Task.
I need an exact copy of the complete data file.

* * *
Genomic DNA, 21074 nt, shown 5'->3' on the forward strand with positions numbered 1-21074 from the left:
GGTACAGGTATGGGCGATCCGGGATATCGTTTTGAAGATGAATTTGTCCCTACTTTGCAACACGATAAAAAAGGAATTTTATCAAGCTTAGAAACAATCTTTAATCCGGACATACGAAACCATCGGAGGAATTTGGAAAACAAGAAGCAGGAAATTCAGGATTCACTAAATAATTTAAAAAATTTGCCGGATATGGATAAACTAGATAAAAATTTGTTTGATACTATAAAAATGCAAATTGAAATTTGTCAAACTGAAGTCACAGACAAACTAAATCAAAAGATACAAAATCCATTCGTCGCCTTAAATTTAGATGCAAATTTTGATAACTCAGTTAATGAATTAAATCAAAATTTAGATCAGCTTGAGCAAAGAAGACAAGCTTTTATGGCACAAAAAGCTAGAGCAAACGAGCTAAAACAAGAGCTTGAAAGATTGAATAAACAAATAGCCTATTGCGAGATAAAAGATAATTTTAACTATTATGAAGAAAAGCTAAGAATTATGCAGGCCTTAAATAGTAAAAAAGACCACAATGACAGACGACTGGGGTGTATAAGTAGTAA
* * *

Genomic DNA, 21074 nt, shown 5'->3' on the forward strand with positions numbered 1-21074 from the left:
GGTACAGGTATGGGCGATCCGGGATATCGTTTTGAAGATGAATTTGTCCCTACTTTGCAACACGATAAAAAAGGAATTTTATCAAGCTTAGAAACAATCTTTAATCCGGACATACGAAACCATCGGAGGAATTTGGAAAACAAGAAGCAGGAAATTCAGGATTCACTAAATAATTTAAAAAATTTGCCGGATATGGATAAACTAGATAAAAATTTGTTTGATACTATAAAAATGCAAATTGAAATTTGTCAAACTGAAGTCACAGACAAACTAAATCAAAAGATACAAAATCCATTCGTCGCCTTAAATTTAGATGCAAATTTTGATAACTCAGTTAATGAATTAAATCAAAATTTAGATCAGCTTGAGCAAAGAAGACAAGCTTTTATGGCACAAAAAGCTAGAGCAAACGAGCTAAAACAAGAGCTTGAAAGATTGAATAAACAAATAGCCTATTGCGAGATAAAAGATAATTTTAACTATTATGAAGAAAAGCTAAGAATTATGCAGGCCTTAAATAGTAAAAAAGACCACAATGACAGACGACTGGGGTGTATAAGTAGTAA